• How to design social research processes that draw upon games and drama exercises.
• From research to story

3. Interactive learning

This mainly deals with creative methods for interactive learning, but incorporates group learning methods also. Approaches can be adapted and applied with different age groups: from 7 – 107!

>  Science of learning through interactive methods, and overview of key stages.
>  Designing and delivering interactive learning: cognitive, emotional, psycho-social, kinaesthetic
>  Use of games, including adaptation to topic
>  Applying principles of creativity
>  Facilitation technique
• Principles (Freire, Boal etc)
• Use of games
• Learning through creativity, song, enactment, art
• Learning with emotion
• Child-centred learning
• Adult learning principles, inc. appreciative enquiry
• Learning through instant theatre/role play

3. Fundraising

• Developing a fundraising strategy
• Mapping funders and competition
• Process for matching funders and partners to vision and goals
• Pitching & proposal writing
• Managing the funder/implementing partner relationship – dynamics & communication

Programme Design

Mostly for arts or communication for development projects

• Basic project management tools (roles, responsibilities, targets, planning – including GANTT project management tool)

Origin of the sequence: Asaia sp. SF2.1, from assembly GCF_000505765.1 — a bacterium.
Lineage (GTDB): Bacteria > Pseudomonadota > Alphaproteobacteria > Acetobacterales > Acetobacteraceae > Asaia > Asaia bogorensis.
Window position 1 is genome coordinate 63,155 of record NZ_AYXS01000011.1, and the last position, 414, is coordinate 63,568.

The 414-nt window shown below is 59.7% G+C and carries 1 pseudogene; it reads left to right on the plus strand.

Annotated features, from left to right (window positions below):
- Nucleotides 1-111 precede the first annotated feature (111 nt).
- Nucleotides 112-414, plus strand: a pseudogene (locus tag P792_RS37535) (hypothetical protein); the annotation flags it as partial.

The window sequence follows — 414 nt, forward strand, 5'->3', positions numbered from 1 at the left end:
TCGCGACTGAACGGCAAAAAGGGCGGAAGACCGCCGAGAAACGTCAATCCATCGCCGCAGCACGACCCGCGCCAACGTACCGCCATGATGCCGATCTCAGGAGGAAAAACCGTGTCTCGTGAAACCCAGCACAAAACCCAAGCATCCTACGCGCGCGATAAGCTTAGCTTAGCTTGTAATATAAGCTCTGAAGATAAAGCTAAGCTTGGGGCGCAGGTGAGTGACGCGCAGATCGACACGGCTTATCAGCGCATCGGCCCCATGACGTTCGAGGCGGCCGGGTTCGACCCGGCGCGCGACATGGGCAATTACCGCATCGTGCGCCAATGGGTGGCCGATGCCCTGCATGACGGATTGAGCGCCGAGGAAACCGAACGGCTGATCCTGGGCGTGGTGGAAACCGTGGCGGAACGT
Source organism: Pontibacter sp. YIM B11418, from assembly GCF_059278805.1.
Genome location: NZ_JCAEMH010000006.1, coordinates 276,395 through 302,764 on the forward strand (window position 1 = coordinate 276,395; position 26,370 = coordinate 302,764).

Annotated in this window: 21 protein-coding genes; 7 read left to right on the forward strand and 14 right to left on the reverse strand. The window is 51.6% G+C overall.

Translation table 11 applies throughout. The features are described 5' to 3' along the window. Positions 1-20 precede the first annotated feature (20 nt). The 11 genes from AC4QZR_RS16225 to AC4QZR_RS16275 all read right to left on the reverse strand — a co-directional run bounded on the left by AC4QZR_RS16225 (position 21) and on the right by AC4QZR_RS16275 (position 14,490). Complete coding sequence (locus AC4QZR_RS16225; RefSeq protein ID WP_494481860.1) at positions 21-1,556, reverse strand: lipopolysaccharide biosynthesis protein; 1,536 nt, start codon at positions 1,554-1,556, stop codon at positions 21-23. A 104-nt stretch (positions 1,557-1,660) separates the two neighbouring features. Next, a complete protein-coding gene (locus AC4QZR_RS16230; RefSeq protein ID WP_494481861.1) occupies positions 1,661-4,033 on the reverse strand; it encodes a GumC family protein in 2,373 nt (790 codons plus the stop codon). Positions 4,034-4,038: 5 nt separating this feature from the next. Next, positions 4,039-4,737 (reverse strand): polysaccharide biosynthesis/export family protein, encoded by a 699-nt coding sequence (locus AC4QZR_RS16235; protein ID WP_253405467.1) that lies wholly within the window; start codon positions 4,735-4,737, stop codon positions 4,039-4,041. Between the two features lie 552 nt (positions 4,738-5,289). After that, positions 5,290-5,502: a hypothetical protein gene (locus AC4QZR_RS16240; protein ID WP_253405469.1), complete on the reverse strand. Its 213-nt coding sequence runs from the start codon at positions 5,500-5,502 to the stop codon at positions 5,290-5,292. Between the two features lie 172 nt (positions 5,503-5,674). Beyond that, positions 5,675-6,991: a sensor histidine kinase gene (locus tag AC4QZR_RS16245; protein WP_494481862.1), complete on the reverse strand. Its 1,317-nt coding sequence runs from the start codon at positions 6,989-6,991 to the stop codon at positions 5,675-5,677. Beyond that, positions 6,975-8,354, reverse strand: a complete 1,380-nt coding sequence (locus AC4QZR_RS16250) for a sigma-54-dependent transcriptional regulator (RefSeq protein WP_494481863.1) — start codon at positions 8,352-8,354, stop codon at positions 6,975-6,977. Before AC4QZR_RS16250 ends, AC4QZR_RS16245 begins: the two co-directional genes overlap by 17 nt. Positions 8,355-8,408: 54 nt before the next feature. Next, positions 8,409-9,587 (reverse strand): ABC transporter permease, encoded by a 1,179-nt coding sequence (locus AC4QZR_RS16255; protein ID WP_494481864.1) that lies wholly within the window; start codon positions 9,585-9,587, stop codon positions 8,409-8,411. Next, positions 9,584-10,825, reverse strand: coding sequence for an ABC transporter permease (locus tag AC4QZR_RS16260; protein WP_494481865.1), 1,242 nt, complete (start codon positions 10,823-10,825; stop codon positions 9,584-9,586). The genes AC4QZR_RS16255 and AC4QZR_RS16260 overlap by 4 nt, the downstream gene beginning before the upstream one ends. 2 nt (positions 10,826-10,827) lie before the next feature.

• Budgeting
• Co-existence of core values and budget justification
• Donor and INGO regulations (eg. Reporting requirements for EU, USAID, NORAD)

Being an artist and Development Practitioner

• The Performer-project manager-facilitator-researcher- social worker- administrator
• Managing ideal vs reality in development or community context

Interactive social research

• Traditional social research methods
• Interactive Techniques for establishing knowledge attitude behaviour
• Models for mapping participant

Measuring change through arts action

• Mapping immediate audience or participant experience
• Monitoring short term impact
• Evaluating mid-long term impact upon individuals or groups – specifically in relation to conflict resolution, good governance, health seeking behaviour and access to justice)

Communication for development  (C4D)

• History 1960s – present – connects to shifts in thinking about the meaning of ‘development’
• Design and implement a C4D campaign (long or short term)
• Knowing your audience
• Co-creating a strategy with your audience
• The language of change – into programming communication objectives
• Relevance of different media and communication tools for different issues and change objectives
• Radio soap opera
• Radio magazine
• Interactive radio
• Community radio
• Social marketing
• Social media engagement
• Combining mass media with local action.